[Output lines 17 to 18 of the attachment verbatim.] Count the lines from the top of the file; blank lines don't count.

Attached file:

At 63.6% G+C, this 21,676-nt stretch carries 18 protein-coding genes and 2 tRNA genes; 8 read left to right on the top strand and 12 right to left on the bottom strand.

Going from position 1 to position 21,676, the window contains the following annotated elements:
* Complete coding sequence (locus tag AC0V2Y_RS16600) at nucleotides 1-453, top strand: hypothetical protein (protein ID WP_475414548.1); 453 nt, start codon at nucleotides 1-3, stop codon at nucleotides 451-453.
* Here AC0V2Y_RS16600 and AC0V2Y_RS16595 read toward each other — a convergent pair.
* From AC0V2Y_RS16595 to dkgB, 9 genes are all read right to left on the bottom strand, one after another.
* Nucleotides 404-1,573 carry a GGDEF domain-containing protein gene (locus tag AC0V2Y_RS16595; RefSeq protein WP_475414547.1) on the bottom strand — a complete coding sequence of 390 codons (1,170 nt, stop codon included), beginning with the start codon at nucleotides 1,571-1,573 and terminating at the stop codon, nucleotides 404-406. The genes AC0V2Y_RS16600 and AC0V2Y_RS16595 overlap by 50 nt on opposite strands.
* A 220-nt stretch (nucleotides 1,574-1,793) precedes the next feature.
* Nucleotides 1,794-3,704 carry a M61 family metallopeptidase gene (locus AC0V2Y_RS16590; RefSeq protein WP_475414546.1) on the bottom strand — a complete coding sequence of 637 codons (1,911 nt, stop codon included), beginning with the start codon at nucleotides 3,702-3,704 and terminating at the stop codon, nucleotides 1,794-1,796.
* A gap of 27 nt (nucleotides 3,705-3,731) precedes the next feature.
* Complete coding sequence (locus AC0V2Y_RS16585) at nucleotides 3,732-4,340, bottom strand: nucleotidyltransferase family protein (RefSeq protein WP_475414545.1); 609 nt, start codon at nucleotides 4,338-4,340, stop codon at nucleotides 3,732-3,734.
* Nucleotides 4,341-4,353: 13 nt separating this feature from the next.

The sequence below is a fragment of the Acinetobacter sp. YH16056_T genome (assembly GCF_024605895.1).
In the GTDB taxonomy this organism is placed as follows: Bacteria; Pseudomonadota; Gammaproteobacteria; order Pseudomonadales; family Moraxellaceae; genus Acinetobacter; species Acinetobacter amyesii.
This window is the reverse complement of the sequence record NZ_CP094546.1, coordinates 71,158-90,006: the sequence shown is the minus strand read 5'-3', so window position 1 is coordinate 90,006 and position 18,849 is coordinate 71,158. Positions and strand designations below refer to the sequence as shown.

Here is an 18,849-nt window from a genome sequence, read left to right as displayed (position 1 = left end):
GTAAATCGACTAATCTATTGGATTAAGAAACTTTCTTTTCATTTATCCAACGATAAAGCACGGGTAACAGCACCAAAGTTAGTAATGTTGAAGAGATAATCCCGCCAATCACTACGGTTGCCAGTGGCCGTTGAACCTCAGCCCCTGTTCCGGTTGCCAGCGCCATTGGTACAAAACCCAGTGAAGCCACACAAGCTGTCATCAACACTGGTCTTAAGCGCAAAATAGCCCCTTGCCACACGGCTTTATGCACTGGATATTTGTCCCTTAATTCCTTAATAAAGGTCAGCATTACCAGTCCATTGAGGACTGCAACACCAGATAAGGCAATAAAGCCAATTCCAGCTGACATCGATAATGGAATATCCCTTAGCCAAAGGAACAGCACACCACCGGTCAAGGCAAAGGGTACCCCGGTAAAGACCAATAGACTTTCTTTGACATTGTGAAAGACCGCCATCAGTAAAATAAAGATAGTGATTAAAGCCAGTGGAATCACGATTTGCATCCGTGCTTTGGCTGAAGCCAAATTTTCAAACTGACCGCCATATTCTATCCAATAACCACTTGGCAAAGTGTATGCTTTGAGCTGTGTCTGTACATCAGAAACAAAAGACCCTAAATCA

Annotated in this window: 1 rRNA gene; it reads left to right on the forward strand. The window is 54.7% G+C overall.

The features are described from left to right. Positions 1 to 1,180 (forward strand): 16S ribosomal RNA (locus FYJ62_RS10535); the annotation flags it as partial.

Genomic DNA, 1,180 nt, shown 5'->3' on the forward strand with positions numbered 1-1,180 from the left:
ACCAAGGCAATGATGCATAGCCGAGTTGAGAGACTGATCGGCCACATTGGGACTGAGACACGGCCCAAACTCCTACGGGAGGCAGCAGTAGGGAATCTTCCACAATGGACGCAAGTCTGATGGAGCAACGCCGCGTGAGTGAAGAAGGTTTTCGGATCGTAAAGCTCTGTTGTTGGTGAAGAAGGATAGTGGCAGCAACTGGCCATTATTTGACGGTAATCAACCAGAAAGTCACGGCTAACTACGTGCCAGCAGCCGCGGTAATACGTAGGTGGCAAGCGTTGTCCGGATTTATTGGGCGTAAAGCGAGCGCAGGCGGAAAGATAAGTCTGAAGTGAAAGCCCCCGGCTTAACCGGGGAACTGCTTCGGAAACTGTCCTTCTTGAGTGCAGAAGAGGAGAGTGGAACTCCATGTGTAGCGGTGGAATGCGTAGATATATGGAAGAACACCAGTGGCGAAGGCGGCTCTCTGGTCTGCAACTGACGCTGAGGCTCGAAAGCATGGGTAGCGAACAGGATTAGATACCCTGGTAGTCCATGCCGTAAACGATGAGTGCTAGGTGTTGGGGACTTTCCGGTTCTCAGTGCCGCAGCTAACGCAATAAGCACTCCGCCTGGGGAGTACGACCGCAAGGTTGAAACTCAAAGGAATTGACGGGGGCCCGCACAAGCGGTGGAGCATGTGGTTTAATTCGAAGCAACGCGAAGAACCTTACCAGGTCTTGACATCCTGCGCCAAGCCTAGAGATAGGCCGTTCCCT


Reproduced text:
Annotated in this window: 1 rRNA gene; it reads left to right on the forward strand. The window is 54.7% G+C overall.

The features are described from left to right. Positions 1 to 1,180 (forward strand): 16S ribosomal RNA (locus FYJ62_RS10535); the annotation flags it as partial.